Chile is on the move both economically and politically. They are being recognized for developing so quickly. The following block of information comes from this article in the Washington Post.
While the country is developing economically I am excited that God is also at work through one of our missionaries, Jason Holt.
I hope that our church becomes very geographically literate. I hope that as you notice the names of countries in the news you will think of the missionaries we have there and the work that God is doing in that country.
This week, the Organization for Economic Cooperation and Development, a club of rich nations that includes the United States, Japan and several European countries, formally invited Chile to join. Becoming the first South American nation in the 30-member group would be among the tangible signs of Chile’s steady rise since the 1980s, when it was in the grip of dictatorship.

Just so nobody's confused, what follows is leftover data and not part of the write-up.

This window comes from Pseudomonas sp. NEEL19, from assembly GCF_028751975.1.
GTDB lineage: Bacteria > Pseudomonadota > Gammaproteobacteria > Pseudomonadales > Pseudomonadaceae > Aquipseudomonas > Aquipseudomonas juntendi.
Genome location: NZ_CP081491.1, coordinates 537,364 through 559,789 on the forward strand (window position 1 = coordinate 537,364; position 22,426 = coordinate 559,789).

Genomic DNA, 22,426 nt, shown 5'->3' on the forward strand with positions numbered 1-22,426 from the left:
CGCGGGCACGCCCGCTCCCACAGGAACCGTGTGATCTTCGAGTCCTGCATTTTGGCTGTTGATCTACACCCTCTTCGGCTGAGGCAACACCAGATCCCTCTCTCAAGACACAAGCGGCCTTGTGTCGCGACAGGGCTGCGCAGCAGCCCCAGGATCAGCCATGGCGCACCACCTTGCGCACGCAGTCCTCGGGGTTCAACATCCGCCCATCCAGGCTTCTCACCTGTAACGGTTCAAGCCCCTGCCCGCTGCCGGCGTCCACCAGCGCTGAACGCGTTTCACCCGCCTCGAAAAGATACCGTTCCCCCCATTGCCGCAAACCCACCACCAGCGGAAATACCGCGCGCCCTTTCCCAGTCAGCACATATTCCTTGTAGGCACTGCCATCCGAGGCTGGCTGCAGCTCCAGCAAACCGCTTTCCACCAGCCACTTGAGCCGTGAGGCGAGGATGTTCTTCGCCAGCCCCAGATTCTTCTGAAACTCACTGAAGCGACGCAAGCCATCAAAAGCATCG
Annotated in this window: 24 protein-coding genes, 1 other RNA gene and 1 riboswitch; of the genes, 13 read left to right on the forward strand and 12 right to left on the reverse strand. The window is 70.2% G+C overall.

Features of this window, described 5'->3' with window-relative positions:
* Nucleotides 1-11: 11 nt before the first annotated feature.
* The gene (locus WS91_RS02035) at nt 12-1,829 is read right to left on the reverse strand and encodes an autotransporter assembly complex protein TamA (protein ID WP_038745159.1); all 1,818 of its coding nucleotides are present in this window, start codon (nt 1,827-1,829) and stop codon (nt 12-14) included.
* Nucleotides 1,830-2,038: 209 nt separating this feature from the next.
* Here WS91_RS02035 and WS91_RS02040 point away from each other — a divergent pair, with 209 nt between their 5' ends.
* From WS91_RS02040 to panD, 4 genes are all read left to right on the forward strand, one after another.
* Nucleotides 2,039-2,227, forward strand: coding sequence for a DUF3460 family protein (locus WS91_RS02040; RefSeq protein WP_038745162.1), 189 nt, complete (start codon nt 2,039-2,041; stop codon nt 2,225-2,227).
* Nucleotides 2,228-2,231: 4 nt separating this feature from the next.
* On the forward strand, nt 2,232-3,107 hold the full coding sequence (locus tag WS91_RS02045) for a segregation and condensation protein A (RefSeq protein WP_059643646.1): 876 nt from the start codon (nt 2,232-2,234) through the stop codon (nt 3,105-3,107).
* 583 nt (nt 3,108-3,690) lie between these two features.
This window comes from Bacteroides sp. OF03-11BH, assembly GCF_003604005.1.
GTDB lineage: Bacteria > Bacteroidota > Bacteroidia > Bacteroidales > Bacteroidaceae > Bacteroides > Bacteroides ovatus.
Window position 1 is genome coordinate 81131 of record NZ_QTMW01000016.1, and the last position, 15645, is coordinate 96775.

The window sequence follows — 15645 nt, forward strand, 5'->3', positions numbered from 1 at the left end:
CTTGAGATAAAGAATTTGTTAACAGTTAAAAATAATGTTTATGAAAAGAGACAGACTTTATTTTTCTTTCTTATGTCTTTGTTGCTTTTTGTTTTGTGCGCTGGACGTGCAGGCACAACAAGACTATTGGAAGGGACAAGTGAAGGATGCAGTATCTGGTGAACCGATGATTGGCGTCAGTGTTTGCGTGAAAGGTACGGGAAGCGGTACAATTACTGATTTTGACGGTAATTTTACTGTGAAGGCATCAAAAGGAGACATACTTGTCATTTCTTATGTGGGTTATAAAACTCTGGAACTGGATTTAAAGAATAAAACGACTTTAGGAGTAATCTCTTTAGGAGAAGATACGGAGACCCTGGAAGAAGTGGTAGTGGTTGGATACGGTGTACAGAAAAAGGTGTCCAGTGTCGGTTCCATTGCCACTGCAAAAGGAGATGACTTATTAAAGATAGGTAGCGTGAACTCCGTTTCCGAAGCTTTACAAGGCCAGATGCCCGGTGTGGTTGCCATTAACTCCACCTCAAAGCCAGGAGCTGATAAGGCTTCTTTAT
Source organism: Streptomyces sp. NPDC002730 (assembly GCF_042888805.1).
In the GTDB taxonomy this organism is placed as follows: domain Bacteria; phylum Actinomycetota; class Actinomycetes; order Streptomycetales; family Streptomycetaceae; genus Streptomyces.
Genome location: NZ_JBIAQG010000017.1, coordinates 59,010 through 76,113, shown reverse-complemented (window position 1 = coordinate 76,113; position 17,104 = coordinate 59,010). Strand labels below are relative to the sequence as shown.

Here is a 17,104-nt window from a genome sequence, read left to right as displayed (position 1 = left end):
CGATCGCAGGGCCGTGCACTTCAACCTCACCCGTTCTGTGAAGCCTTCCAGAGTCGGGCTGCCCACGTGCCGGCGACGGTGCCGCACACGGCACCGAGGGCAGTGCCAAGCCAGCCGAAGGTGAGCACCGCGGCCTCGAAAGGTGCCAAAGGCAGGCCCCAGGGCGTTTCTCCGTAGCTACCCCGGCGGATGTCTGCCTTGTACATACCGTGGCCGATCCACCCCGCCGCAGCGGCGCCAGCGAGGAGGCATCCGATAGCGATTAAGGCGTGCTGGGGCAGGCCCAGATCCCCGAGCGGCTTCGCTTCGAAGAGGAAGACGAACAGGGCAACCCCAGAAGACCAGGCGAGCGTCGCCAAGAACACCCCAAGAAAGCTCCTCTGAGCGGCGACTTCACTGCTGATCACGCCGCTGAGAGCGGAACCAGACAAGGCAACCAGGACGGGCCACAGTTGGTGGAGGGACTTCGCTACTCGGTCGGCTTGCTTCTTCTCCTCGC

Chile has posted Latin America’s fastest economic growth over a generation, and poverty has dropped from 45 percent before the demise of Gen. Augusto Pinochet’s government to a regional low of 14 percent today. But Giugale and other economists say Chile has advanced in areas more difficult to measure, such as strengthening state institutions like the courts and fighting corruption.
Chile also has a stable and robust democracy, ruled since 1990 by a coalition of Socialists and Christian Democrats that unseated Pinochet. The current president, Michelle Bachelet, has a popularity rate hovering at nearly 80 percent.
Forty percent of youths now go on to universities or other institutions beyond high school, authorities say, and 70 percent of those are the first in their families to do so.
Prudent economic management, officials here say, not only helped Chile go from being a debtor nation to a net creditor, but also protected it from the worldwide economic meltdown. Velasco, the finance minister, said Chile created a rainy-day account funded with the billions generated by a commodities boom earlier this decade.